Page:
Karnataka hijab Row: Supreme Court reserves order on petitions challenging HC judgment

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Anupama
Anupama Mehra
Assistant Manager – Content
Updated on Sep 22, 2022 14:44 IST

On March 15, the Karnataka High Court upheld a state government order allowing government colleges in the state to ban the wearing of hijab by Muslim girl students in educational institutions. A bench of Justices Hemant Gupta and Sudhanshu Dhulia reserved its verdict on the matter.

Karnataka hijab Row: SC reserves order on pleas challenging HC judgment

Karnataka hijab Row: Supreme Court reserves order on pleas challenging HC judgment

The Supreme Court has reserved the order on several petitions challenging Karnataka High Court upholding the ban on hijab in educational institutes. During the 10 days of the hearing, Solicitor General Tushar Mehta, Karnataka's Advocate General Prabhuling K Navadgi, and Additional Solicitor General KM Nataraj argued on the state's behalf, while senior lawyers Dushyant Dave and Salman Khurshid presented the views of the Muslim petitioners. A bench of Justices Hemant Gupta and Sudhanshu Dhulia reserved its verdict on the matter.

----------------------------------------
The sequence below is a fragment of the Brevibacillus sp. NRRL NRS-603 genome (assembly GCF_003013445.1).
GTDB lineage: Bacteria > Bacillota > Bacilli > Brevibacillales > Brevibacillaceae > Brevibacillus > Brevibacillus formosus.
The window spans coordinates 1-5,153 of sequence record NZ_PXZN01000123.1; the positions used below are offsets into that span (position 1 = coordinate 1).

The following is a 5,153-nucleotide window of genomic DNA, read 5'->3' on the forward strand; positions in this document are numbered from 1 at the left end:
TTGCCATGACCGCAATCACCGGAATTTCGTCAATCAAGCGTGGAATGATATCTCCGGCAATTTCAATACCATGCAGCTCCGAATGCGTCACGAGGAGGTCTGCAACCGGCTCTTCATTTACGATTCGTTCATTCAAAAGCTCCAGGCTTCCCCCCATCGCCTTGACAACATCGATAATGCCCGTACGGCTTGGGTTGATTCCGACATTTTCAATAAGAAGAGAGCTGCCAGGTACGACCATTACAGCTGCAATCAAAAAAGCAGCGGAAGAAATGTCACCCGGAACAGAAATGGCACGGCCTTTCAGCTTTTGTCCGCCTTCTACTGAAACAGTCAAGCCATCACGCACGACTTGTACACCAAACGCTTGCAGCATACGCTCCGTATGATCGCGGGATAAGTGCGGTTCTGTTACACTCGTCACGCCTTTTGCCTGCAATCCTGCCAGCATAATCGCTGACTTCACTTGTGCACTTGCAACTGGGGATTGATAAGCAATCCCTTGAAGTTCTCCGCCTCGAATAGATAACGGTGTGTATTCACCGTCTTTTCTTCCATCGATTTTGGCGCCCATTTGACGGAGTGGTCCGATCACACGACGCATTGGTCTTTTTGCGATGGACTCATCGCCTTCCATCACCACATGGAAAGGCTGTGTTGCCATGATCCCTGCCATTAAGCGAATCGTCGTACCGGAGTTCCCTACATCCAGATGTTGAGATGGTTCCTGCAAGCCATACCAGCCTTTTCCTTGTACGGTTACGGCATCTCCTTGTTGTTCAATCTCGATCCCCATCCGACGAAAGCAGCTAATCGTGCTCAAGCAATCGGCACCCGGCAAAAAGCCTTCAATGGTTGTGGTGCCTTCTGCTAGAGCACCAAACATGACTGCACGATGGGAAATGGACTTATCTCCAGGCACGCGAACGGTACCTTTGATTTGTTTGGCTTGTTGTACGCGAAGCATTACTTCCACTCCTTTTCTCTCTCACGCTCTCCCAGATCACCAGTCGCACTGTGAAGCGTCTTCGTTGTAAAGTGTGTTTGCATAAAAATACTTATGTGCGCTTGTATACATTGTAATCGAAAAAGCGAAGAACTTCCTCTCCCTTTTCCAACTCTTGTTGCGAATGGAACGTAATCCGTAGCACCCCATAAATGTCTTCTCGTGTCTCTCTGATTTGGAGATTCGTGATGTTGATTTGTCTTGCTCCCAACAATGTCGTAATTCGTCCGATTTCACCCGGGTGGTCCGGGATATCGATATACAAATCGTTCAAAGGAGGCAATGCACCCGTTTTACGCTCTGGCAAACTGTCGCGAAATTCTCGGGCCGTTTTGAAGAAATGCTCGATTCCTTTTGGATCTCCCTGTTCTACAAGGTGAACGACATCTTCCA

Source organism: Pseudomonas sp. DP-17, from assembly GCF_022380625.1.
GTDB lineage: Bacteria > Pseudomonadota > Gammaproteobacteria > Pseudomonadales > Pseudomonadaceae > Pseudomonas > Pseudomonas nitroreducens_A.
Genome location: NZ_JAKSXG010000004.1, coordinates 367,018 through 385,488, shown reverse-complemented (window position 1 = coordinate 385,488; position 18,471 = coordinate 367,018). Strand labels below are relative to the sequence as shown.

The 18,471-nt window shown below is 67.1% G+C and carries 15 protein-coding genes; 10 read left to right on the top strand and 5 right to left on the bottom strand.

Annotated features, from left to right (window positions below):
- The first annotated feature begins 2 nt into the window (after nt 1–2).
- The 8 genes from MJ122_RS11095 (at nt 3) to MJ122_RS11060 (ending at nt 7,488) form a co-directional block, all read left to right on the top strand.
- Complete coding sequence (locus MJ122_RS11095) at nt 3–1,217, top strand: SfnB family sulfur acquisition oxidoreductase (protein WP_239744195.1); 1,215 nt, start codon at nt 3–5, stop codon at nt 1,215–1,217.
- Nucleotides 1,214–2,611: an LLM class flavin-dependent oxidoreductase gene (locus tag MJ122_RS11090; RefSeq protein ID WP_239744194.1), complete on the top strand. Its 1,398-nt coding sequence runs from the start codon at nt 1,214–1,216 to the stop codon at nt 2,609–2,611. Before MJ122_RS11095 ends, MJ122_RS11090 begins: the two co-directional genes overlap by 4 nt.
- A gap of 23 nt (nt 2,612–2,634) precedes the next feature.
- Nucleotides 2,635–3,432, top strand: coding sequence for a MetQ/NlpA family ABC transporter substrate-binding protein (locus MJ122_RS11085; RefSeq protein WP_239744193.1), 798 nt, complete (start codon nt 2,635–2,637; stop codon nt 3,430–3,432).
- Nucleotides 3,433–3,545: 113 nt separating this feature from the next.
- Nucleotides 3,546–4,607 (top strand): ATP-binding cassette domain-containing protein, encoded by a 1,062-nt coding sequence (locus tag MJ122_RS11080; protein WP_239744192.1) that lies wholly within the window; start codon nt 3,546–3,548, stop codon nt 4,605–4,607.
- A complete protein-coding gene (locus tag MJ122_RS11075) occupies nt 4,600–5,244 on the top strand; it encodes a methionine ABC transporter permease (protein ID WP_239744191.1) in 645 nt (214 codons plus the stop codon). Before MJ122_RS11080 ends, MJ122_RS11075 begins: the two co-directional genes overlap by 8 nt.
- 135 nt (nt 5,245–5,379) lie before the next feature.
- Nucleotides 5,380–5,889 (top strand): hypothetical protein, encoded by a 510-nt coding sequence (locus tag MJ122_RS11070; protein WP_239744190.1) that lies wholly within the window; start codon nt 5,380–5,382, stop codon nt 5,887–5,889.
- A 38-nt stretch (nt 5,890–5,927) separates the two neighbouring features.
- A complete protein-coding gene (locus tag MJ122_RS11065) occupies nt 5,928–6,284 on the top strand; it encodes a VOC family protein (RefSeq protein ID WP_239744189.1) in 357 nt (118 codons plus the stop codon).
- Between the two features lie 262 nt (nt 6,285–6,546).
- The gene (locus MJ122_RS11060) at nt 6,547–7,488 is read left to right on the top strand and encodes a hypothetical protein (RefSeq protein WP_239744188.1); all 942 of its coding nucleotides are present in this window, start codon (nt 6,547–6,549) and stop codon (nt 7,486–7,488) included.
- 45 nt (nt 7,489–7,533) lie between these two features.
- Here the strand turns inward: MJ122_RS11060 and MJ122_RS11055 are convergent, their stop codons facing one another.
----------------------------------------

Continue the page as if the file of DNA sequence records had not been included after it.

Senior Advocate Dushyant Dave while representing the Muslim appellants in the SC said, “For those who are believers it (hijab) is essential. For those who are not believers, it’s not essential.”

On March 15, the Karnataka High Court upheld a state government order allowing government colleges in the state to ban the wearing of hijab by Muslim girl students in educational institutions. Earlier, Muslim appellants who have challenged the Karnataka hijab ban told the SC that the “directive” against wearing the apparel in schools is “part of…pattern…to marginalise minority communities”.

The state government had, by its order of February 5, 2022, banned wearing clothes that disturb equality, integrity, and public order in schools and colleges.

“This is not about uniform…by series of acts of commission and acts of omission that have happened, unfortunately…I’m not blaming any individual or anything, but these acts of commission and omission show that there is a pattern to marginalise the minority communities. Part of this pattern is this directive,” senior advocate Dushyant Dave, representing some of the appellants, told a bench of Justices Hemant Gupta and Sudhanshu Dhulia.

Dave referred to controversies such as “love jihad” and said, “this has to be considered in the light of the kind of atmosphere that we are seeing today, which is going far from being liberal that we have been for 5,000 years”.

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Anupama Mehra
Assistant Manager – Content

"The pen is mightier than the sword". Anupama totally believes in this and respects what she conveys through it. She is a vivid writer, who loves to write about education, lifestyle, and governance. She is a hardcor... Read Full Bio

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